Religious Implications in the Novels of Robert Penn Warren



To look for religious implications in the novels of Robert Penn Warren may seem a surprising preoccupation. What we are most apt to remember is the activity, the struggle, the violence—or the cynical flippancies of a Jack Burden, the agonizing introspections of a Jerry Beaumont, or more recently, the candid self-defences and self-revelations of a Manty Starr. Or we may respond only to the fast, violent action only vaguely aware of any implications. But implications crowd in upon the alert and careful reader: implications social, economic, psychological, symbolic, mythic. And implications religious.

Warren embodies these religious implications in at least three kinds of characters and actions: first, in his Bible-thumpers, his passionate religionists; second, in his minor religious characters; and third, symbolically in his major characters and their actions.

Warren grew up in the Bible belt. All three of his later novels have at least one extreme representative of revivalist religion: Corinthian McClardy in World Enough and Time, who “had left across the country a smoking trail of carnage, cold fear in the hearts of men and a sweet shuddering in the loins of women”; Seth Patton in Band of Angels, who embodies the strict, formal religious training of Oberlin; and MacCarland Sumpter in The Cave, who is the young heller turned minister.1

We see Corinthian McClardy only often enough to see in him a severe denunciation of the kind of religion he represents. Partly this denunciation gets dramatic expression in Jerry’s howling ecstatic flight into the woods after one of McClardy’s sermons. Jerry’s “wildness of joy” ends when he comes to his senses in the “embraces of a snaggle-toothed hag.” His experience is only too typical of McClardy’s “smoking trail of blood and carnage.” This kind of religious “wildness of joy” is connected over and over in Warren with violence and sex.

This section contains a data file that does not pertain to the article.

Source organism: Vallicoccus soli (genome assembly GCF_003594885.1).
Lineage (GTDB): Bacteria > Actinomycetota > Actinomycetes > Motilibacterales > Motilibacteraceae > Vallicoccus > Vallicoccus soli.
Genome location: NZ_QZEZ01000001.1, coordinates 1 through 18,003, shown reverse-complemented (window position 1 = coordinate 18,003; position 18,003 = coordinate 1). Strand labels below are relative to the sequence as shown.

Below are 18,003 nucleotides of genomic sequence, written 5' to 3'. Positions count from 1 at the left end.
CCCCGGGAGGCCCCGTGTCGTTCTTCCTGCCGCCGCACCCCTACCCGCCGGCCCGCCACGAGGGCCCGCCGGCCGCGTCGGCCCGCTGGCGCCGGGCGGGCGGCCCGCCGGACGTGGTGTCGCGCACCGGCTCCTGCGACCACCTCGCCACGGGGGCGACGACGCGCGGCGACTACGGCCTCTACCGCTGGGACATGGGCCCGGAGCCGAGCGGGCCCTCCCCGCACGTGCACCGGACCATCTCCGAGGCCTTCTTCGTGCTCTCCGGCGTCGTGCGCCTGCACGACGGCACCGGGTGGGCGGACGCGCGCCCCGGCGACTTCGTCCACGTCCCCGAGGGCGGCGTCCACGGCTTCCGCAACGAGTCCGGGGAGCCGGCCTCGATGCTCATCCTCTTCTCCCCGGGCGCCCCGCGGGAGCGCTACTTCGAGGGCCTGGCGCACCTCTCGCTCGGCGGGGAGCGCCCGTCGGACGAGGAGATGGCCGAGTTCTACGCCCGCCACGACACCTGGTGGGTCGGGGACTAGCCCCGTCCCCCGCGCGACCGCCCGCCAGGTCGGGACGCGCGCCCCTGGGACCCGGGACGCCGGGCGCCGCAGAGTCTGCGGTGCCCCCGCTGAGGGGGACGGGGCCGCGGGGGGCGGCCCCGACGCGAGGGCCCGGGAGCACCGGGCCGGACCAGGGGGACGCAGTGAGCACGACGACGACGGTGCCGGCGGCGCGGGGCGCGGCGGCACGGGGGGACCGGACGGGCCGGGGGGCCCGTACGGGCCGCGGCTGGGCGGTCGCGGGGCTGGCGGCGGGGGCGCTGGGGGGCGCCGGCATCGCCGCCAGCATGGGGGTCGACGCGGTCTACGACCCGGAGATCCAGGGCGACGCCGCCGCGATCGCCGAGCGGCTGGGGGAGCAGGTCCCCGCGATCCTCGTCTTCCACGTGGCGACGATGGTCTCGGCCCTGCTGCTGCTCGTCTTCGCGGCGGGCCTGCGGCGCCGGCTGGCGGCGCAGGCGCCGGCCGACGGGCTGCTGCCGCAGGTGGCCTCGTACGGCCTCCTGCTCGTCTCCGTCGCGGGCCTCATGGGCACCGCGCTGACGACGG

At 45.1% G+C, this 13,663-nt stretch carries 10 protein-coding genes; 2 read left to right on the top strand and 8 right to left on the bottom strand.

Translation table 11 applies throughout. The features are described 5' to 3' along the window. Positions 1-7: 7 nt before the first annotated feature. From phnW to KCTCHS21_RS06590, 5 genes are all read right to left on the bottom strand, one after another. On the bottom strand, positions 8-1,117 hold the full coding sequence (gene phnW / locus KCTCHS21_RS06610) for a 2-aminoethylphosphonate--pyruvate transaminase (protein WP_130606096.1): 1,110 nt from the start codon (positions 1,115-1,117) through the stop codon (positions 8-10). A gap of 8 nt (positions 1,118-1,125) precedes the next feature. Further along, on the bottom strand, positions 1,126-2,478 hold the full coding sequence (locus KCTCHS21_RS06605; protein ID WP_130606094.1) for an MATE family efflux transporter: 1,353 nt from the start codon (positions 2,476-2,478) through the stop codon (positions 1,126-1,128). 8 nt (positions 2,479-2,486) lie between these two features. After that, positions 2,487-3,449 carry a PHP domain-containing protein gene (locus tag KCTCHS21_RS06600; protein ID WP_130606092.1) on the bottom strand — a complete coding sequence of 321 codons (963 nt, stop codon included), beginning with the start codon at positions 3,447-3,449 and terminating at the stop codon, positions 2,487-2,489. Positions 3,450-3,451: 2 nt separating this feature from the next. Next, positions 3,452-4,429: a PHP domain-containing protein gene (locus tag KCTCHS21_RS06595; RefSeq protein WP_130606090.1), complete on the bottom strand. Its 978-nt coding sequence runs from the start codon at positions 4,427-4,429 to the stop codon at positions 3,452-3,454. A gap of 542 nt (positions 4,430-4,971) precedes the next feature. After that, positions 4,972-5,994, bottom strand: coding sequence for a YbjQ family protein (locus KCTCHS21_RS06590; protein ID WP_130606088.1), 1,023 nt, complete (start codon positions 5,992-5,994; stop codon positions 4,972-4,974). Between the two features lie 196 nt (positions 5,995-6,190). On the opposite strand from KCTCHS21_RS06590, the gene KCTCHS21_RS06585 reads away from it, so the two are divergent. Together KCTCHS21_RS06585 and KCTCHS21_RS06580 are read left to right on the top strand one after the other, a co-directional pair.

Seth Parton, the pride and epitome of Oberlin, has an austere, exalted religious passion that can make him warn Amantha Starr against being deceived by “incidental virtue,” by “the small and foolish goodness of a person,” can make him preach his exalted sermon on the “possibility of sanctified joy,” but can also make him take Manty after the sermon to “redeem” the spot in the woods to which “that lustful boy Norton would have lured a young female.” He makes her repeat after him a most revealing prayer: “Oh, Lord, show me the performance of sanctification—that I may know it—and knowing it with my beloved—then enter into the fullness of our joy.” He is trying desperately to keep spiritualized his feeling for her. But the sexual basis of that attraction, and how well he can keep it spiritualized, we see in her picture of him kneeling in prayer and then throwing himself “face down, in the snow”—a gesture of substitution that fits with an interesting inevitability the Seth we come to know. But to see Seth as simply an over-sexed religious fanatic oversimplifies him. What seems apparent to us, and what he cannot know, is that the passionate, exalted intensity of both his religious experience and his sexual desires springs from the same source, deep in his psychological makeup, and that mixed with both is a nearly neurotic fascination with evil.

The fascination with evil wins out in Seth. When he reappears in Manty’s life, he comes to her with a new version of Oberlin morality: that “what is done in the heart is done already” and “should as well be done in the flesh that the vileness of the heart may be confirmed.” Her refusal takes him to Miss Idell, who knows that when he thaws, he “will really be a bedbreaker,” and a moneymaker. He turns out to be both. MacCarland Sumpter is a still more complex character. Less overtly guilt-ridden and sex-ridden than Seth, he moves from his early helling about with Old Jack Herrick, through what we must accept as a genuine conversion—or nearly genuine to a kind of final Warren salvation. But that salvation comes only late and after great struggle.